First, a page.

By BrierMae Ossont
Candy caught an ash flake on her tongue. She held it there for a moment before blowing it out into the dry dusty air. I tried to catch a flake the same way. The sudden burnt-nothing taste tipped my lips and I wondered how she could grin and laugh with plastic all around her, in her.
Candy blinked quickly, her red-rimmed eyes thankful for any relief.
My eyes weren’t affected by the ash yet. I hadn’t been around the recycling plant long enough. I heard that more than a few plant workers had let the ash grind the membranes in their eyes so far down that they had to get perma-moist slips put in, like giant contact lenses. I wondered, looking at Candy’s sticky eyelashes, if she would one day wake up and find that her eyeball had split open. I imagined a fleshy sunken socket and soupy tears dripping down her face. I wondered if she would wear an eyepatch and if she would still be able to work in the plant. She’d have to work somewhere.
“Let’s go inside,” Candy said. I took her hand and stopped thinking about dead eyes. I followed her down the block and into a Sheeter’s Pharmacy. Candy rifled through flat sodas and expired energy drinks in the discount bin until she found a Salt-Lick soft drink. “They’re better when they’re flat anyway,” She said, “Pick your drink.”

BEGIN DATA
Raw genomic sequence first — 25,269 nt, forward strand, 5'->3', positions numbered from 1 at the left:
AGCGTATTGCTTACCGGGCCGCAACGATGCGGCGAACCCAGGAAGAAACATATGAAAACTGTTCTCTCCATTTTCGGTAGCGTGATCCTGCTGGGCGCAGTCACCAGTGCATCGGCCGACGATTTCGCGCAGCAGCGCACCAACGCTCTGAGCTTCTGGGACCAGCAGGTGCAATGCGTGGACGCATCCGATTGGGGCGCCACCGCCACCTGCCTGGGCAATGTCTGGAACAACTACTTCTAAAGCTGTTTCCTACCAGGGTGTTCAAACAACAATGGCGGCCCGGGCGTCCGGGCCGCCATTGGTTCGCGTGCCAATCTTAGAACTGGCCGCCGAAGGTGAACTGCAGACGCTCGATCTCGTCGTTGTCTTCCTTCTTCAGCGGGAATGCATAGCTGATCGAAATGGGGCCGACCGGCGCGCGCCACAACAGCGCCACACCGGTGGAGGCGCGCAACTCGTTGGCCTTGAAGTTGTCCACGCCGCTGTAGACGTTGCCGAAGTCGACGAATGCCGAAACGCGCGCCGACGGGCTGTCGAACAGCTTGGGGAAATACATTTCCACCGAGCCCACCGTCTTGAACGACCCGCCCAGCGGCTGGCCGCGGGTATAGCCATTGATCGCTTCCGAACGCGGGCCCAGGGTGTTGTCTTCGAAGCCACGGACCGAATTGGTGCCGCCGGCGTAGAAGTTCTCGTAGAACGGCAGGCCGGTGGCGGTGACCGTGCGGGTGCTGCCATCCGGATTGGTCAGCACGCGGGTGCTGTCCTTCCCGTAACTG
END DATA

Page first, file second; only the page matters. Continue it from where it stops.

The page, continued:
I picked a Milky, my favorite. They came in opaque plastic bottles with soft cool colors and flavors like “BluBerry” and “MintLemonade.” I kept the bottles after I finished them, stringing them up in the windows of each new hotel I visited. Sometimes I pretended they were windchimes, and imagined myself in faraway gardens, away from factories and recycling plants, and greasy children.
At Candy’s, a sort of dormitory owned by the plant, she microwaved her Salt-Lick, pressing her nose into the microwave glass in an impatient way that made me smile. We sat on her bed and shared a phone screen playing music videos and art clips for each other until the sun went behind the plant. We tried each other’s drinks. Hers tasted like instant ramen broth and mine like the milk leftover in a cereal bowl. We talked, I think, about eyes and Milky bottles. I invited her to see my hotel room in the morning. I said we could eat at the brunch buffet.
“They have all kinds of cereal.” I said.
She shook her head, “I have to work tomorrow. Six days a week, six days a week, ya know?”
I thought I should have told her about the soup bar instead.
I first met Candy when she dropped off her kid-sister at school. Candy had spaz-pop playing on her phone, no headphones. She wore her work uniform but had foam ice-cream cones through the lobes of her ears. I knew they were scented, I had seen them at the mall.
“You’re young to be a teacher,” she said bluntly.
“I’m an admissions counselor,” I said, “for a work-debt program. Heir High still offers it if she’s interested,” I nodded to the kid-sister, who took no notice and wandered away. “The tuition is less if you work for them a season after graduating.”
“I might be interested,” Candy smiled, “I haven’t finished high school yet.”
I gave her brochures and complimented her earrings.
“They’re scented, although I don’t know why anyone would smell my earlobes.”